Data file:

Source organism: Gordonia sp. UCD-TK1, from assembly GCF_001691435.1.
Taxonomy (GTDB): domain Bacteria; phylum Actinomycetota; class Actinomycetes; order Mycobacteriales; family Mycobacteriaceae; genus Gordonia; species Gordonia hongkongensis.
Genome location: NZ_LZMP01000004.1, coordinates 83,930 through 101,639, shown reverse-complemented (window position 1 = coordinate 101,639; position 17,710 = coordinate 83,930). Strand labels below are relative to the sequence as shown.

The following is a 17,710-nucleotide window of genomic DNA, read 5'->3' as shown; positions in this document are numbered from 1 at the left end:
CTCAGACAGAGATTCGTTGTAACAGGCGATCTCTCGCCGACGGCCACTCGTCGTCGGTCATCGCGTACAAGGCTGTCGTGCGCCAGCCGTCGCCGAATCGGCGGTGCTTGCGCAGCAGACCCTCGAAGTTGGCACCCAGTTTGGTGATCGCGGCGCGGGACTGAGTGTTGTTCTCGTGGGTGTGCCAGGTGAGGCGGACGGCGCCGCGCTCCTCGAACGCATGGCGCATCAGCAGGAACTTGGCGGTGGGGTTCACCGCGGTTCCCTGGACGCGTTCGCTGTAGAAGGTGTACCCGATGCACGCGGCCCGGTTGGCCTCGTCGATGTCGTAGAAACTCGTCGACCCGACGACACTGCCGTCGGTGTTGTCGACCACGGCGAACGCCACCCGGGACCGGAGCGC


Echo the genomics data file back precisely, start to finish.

Source organism: Gordonia sp. UCD-TK1, from assembly GCF_001691435.1.
Taxonomy (GTDB): domain Bacteria; phylum Actinomycetota; class Actinomycetes; order Mycobacteriales; family Mycobacteriaceae; genus Gordonia; species Gordonia hongkongensis.
Genome location: NZ_LZMP01000004.1, coordinates 83,930 through 101,639, shown reverse-complemented (window position 1 = coordinate 101,639; position 17,710 = coordinate 83,930). Strand labels below are relative to the sequence as shown.

The following is a 17,710-nucleotide window of genomic DNA, read 5'->3' as shown; positions in this document are numbered from 1 at the left end:
CTCAGACAGAGATTCGTTGTAACAGGCGATCTCTCGCCGACGGCCACTCGTCGTCGGTCATCGCGTACAAGGCTGTCGTGCGCCAGCCGTCGCCGAATCGGCGGTGCTTGCGCAGCAGACCCTCGAAGTTGGCACCCAGTTTGGTGATCGCGGCGCGGGACTGAGTGTTGTTCTCGTGGGTGTGCCAGGTGAGGCGGACGGCGCCGCGCTCCTCGAACGCATGGCGCATCAGCAGGAACTTGGCGGTGGGGTTCACCGCGGTTCCCTGGACGCGTTCGCTGTAGAAGGTGTACCCGATGCACGCGGCCCGGTTGGCCTCGTCGATGTCGTAGAAACTCGTCGACCCGACGACACTGCCGTCGGTGTTGTCGACCACGGCGAACGCCACCCGGGACCGGAGCGC